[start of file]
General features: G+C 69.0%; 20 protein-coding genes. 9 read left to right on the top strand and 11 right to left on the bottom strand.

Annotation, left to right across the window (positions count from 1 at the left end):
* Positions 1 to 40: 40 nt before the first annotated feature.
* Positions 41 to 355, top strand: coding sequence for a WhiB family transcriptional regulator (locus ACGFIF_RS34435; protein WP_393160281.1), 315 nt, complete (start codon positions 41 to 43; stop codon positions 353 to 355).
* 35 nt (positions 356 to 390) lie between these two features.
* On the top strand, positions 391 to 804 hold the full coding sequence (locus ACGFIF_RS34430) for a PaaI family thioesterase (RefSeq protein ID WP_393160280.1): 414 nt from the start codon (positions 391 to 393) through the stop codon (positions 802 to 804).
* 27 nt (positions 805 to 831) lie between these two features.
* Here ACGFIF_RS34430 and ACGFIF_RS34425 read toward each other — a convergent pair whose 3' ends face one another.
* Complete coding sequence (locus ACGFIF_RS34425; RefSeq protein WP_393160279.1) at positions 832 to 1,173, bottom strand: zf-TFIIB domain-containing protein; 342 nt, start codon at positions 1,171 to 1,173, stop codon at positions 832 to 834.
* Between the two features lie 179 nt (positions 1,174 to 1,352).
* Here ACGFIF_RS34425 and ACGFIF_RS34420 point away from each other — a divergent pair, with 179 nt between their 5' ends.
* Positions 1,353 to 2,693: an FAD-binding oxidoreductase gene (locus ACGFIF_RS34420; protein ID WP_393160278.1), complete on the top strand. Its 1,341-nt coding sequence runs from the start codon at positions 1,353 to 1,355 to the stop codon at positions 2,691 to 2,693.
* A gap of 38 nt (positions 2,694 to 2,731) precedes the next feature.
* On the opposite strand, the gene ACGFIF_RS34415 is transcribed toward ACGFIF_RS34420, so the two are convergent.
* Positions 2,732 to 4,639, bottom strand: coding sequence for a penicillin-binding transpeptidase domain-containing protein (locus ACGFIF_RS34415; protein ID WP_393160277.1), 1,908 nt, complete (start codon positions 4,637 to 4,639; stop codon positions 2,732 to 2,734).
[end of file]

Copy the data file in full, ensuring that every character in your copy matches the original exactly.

General features: G+C 69.0%; 20 protein-coding genes. 9 read left to right on the top strand and 11 right to left on the bottom strand.

Annotation, left to right across the window (positions count from 1 at the left end):
* Positions 1 to 40: 40 nt before the first annotated feature.
* Positions 41 to 355, top strand: coding sequence for a WhiB family transcriptional regulator (locus ACGFIF_RS34435; protein WP_393160281.1), 315 nt, complete (start codon positions 41 to 43; stop codon positions 353 to 355).
* 35 nt (positions 356 to 390) lie between these two features.
* On the top strand, positions 391 to 804 hold the full coding sequence (locus ACGFIF_RS34430) for a PaaI family thioesterase (RefSeq protein ID WP_393160280.1): 414 nt from the start codon (positions 391 to 393) through the stop codon (positions 802 to 804).
* 27 nt (positions 805 to 831) lie between these two features.
* Here ACGFIF_RS34430 and ACGFIF_RS34425 read toward each other — a convergent pair whose 3' ends face one another.
* Complete coding sequence (locus ACGFIF_RS34425; RefSeq protein WP_393160279.1) at positions 832 to 1,173, bottom strand: zf-TFIIB domain-containing protein; 342 nt, start codon at positions 1,171 to 1,173, stop codon at positions 832 to 834.
* Between the two features lie 179 nt (positions 1,174 to 1,352).
* Here ACGFIF_RS34425 and ACGFIF_RS34420 point away from each other — a divergent pair, with 179 nt between their 5' ends.
* Positions 1,353 to 2,693: an FAD-binding oxidoreductase gene (locus ACGFIF_RS34420; protein ID WP_393160278.1), complete on the top strand. Its 1,341-nt coding sequence runs from the start codon at positions 1,353 to 1,355 to the stop codon at positions 2,691 to 2,693.
* A gap of 38 nt (positions 2,694 to 2,731) precedes the next feature.
* On the opposite strand, the gene ACGFIF_RS34415 is transcribed toward ACGFIF_RS34420, so the two are convergent.
* Positions 2,732 to 4,639, bottom strand: coding sequence for a penicillin-binding transpeptidase domain-containing protein (locus ACGFIF_RS34415; protein ID WP_393160277.1), 1,908 nt, complete (start codon positions 4,637 to 4,639; stop codon positions 2,732 to 2,734).